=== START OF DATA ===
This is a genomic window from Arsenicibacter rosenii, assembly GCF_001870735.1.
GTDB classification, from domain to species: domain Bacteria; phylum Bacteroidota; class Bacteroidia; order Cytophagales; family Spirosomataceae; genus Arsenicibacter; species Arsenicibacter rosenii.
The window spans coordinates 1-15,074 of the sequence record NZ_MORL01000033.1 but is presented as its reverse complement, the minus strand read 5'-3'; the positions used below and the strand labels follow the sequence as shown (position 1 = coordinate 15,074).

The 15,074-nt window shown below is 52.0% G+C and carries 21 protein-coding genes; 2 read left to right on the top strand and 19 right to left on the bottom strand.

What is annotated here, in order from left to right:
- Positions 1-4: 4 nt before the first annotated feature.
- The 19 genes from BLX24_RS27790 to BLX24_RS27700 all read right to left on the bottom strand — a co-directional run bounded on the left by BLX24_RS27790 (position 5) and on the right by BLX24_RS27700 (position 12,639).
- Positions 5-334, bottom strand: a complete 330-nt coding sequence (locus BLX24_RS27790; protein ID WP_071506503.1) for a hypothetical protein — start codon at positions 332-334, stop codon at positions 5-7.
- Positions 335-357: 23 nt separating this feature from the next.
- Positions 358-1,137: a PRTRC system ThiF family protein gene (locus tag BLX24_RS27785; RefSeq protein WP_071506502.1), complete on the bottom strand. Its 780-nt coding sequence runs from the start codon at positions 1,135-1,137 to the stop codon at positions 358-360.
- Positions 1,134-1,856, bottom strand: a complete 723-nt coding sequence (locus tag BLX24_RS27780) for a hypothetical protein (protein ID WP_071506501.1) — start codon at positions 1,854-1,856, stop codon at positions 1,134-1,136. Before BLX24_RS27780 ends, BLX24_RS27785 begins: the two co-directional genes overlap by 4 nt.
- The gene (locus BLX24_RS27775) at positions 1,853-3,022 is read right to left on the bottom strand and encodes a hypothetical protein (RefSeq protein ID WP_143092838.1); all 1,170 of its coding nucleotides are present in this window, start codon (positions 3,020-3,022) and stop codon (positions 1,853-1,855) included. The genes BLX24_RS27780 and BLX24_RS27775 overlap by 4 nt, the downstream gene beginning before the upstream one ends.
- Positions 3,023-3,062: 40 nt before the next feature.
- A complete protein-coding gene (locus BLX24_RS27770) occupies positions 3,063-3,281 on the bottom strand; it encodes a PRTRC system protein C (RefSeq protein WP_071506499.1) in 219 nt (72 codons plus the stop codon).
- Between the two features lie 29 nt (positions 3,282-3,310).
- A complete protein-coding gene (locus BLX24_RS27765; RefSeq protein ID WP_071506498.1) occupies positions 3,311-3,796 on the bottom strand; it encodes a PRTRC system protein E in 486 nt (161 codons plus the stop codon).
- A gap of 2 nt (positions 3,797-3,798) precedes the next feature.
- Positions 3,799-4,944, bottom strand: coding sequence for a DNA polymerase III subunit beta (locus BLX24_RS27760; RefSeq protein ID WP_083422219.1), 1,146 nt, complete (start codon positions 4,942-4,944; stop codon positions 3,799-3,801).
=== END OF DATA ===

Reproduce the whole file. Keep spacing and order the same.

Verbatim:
This is a genomic window from Arsenicibacter rosenii, assembly GCF_001870735.1.
GTDB classification, from domain to species: domain Bacteria; phylum Bacteroidota; class Bacteroidia; order Cytophagales; family Spirosomataceae; genus Arsenicibacter; species Arsenicibacter rosenii.
The window spans coordinates 1-15,074 of the sequence record NZ_MORL01000033.1 but is presented as its reverse complement, the minus strand read 5'-3'; the positions used below and the strand labels follow the sequence as shown (position 1 = coordinate 15,074).

The 15,074-nt window shown below is 52.0% G+C and carries 21 protein-coding genes; 2 read left to right on the top strand and 19 right to left on the bottom strand.

What is annotated here, in order from left to right:
- Positions 1-4: 4 nt before the first annotated feature.
- The 19 genes from BLX24_RS27790 to BLX24_RS27700 all read right to left on the bottom strand — a co-directional run bounded on the left by BLX24_RS27790 (position 5) and on the right by BLX24_RS27700 (position 12,639).
- Positions 5-334, bottom strand: a complete 330-nt coding sequence (locus BLX24_RS27790; protein ID WP_071506503.1) for a hypothetical protein — start codon at positions 332-334, stop codon at positions 5-7.
- Positions 335-357: 23 nt separating this feature from the next.
- Positions 358-1,137: a PRTRC system ThiF family protein gene (locus tag BLX24_RS27785; RefSeq protein WP_071506502.1), complete on the bottom strand. Its 780-nt coding sequence runs from the start codon at positions 1,135-1,137 to the stop codon at positions 358-360.
- Positions 1,134-1,856, bottom strand: a complete 723-nt coding sequence (locus tag BLX24_RS27780) for a hypothetical protein (protein ID WP_071506501.1) — start codon at positions 1,854-1,856, stop codon at positions 1,134-1,136. Before BLX24_RS27780 ends, BLX24_RS27785 begins: the two co-directional genes overlap by 4 nt.
- The gene (locus BLX24_RS27775) at positions 1,853-3,022 is read right to left on the bottom strand and encodes a hypothetical protein (RefSeq protein ID WP_143092838.1); all 1,170 of its coding nucleotides are present in this window, start codon (positions 3,020-3,022) and stop codon (positions 1,853-1,855) included. The genes BLX24_RS27780 and BLX24_RS27775 overlap by 4 nt, the downstream gene beginning before the upstream one ends.
- Positions 3,023-3,062: 40 nt before the next feature.
- A complete protein-coding gene (locus BLX24_RS27770) occupies positions 3,063-3,281 on the bottom strand; it encodes a PRTRC system protein C (RefSeq protein WP_071506499.1) in 219 nt (72 codons plus the stop codon).
- Between the two features lie 29 nt (positions 3,282-3,310).
- A complete protein-coding gene (locus BLX24_RS27765; RefSeq protein ID WP_071506498.1) occupies positions 3,311-3,796 on the bottom strand; it encodes a PRTRC system protein E in 486 nt (161 codons plus the stop codon).
- A gap of 2 nt (positions 3,797-3,798) precedes the next feature.
- Positions 3,799-4,944, bottom strand: coding sequence for a DNA polymerase III subunit beta (locus BLX24_RS27760; RefSeq protein ID WP_083422219.1), 1,146 nt, complete (start codon positions 4,942-4,944; stop codon positions 3,799-3,801).